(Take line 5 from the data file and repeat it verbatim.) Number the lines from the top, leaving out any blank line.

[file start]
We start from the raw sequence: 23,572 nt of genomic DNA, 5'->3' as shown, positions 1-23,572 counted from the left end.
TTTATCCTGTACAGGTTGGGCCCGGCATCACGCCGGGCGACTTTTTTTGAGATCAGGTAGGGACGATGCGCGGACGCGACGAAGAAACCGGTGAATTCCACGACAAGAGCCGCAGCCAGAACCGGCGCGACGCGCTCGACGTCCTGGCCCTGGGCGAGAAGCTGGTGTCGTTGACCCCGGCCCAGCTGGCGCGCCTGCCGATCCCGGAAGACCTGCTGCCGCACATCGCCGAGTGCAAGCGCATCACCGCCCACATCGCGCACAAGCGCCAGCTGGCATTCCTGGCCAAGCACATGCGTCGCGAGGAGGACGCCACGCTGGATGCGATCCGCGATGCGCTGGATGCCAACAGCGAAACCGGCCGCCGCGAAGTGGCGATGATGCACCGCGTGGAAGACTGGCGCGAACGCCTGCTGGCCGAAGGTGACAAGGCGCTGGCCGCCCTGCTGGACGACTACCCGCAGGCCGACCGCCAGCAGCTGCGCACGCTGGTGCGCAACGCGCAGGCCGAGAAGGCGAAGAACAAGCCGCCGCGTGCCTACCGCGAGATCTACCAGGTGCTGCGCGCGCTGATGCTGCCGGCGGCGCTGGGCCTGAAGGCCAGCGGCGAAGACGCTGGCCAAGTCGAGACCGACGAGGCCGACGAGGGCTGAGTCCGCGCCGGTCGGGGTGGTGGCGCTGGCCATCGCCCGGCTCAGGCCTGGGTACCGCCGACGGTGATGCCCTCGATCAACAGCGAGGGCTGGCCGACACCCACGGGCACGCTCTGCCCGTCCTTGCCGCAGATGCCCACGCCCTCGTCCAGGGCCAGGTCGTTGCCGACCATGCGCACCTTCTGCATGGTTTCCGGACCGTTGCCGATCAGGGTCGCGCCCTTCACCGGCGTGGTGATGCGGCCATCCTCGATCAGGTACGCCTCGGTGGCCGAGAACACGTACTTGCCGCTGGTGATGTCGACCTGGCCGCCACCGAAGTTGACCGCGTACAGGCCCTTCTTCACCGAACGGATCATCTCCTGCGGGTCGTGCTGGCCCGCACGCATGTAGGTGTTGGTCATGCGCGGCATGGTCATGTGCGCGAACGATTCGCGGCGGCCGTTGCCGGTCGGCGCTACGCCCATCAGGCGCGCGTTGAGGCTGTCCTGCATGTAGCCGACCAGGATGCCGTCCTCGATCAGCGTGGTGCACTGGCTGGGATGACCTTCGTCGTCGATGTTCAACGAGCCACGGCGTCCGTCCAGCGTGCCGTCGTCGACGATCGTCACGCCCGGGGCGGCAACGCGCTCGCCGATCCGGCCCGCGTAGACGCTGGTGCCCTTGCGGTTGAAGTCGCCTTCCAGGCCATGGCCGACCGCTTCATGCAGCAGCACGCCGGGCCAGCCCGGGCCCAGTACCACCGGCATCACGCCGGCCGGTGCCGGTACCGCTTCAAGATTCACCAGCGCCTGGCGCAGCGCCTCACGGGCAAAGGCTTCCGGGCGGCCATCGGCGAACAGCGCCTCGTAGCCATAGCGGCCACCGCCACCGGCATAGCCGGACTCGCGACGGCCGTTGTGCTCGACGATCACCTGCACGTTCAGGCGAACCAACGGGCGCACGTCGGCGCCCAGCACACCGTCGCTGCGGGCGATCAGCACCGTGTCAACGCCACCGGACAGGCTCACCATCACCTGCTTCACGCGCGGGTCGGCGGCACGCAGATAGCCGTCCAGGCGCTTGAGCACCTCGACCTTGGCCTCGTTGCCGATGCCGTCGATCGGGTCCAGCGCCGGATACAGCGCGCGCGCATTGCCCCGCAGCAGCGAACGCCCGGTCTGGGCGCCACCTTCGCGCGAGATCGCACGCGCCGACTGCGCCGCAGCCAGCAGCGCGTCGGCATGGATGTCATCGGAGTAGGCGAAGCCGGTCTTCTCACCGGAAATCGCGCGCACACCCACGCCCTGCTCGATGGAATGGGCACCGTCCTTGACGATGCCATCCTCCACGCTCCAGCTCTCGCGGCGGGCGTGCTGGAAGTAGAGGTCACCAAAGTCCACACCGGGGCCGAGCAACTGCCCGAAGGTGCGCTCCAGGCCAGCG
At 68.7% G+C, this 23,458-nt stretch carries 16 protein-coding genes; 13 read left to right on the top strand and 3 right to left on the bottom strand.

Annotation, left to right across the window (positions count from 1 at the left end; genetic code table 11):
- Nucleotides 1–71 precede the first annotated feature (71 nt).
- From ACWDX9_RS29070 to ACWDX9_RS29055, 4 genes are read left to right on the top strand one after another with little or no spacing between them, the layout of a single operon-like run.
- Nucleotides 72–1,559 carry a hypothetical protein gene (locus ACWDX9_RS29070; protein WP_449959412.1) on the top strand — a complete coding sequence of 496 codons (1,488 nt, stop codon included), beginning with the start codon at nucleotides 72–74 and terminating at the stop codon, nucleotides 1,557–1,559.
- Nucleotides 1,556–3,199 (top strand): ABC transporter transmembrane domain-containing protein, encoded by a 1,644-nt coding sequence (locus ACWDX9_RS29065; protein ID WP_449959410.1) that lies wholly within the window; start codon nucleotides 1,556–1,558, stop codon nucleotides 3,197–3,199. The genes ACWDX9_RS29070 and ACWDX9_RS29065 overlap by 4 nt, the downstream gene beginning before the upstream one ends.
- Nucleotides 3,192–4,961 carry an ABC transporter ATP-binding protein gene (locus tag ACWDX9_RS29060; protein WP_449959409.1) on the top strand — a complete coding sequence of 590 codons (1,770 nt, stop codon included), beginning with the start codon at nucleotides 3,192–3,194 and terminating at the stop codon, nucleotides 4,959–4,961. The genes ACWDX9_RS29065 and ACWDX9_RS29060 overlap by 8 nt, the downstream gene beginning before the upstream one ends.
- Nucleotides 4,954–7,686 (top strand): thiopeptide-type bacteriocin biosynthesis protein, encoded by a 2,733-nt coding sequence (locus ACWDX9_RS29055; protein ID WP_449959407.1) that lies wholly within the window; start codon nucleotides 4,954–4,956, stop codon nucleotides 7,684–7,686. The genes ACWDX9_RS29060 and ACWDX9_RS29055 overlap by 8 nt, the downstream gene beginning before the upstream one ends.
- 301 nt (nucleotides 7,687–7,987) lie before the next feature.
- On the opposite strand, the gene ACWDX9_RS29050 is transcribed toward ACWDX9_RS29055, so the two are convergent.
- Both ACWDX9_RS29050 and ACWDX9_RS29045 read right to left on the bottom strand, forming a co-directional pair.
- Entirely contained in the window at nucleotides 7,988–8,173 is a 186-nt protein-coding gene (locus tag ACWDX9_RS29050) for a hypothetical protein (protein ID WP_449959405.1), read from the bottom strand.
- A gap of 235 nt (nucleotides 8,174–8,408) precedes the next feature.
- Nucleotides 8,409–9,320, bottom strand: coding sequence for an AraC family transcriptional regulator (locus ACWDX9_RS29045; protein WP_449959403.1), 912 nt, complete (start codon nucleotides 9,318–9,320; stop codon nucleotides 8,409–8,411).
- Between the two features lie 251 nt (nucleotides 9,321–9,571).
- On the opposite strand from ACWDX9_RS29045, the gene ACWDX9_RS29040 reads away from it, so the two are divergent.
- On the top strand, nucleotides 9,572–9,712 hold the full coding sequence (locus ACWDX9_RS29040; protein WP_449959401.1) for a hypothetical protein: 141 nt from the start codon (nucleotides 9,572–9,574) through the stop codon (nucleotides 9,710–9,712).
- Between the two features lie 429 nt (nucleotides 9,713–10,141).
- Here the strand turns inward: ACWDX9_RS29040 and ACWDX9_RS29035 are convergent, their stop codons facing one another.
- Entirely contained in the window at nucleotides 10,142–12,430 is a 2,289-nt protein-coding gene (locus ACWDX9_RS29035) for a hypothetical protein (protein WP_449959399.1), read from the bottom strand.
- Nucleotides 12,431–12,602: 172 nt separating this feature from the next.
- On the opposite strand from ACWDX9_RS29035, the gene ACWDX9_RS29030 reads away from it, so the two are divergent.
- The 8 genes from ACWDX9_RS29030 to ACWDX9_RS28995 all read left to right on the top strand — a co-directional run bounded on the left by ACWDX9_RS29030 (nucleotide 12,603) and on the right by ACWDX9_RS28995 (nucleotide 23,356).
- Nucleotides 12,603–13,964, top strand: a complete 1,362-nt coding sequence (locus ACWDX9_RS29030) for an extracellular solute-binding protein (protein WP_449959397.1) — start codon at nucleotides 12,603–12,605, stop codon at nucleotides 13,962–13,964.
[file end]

- Nucleotides 1–71 precede the first annotated feature (71 nt).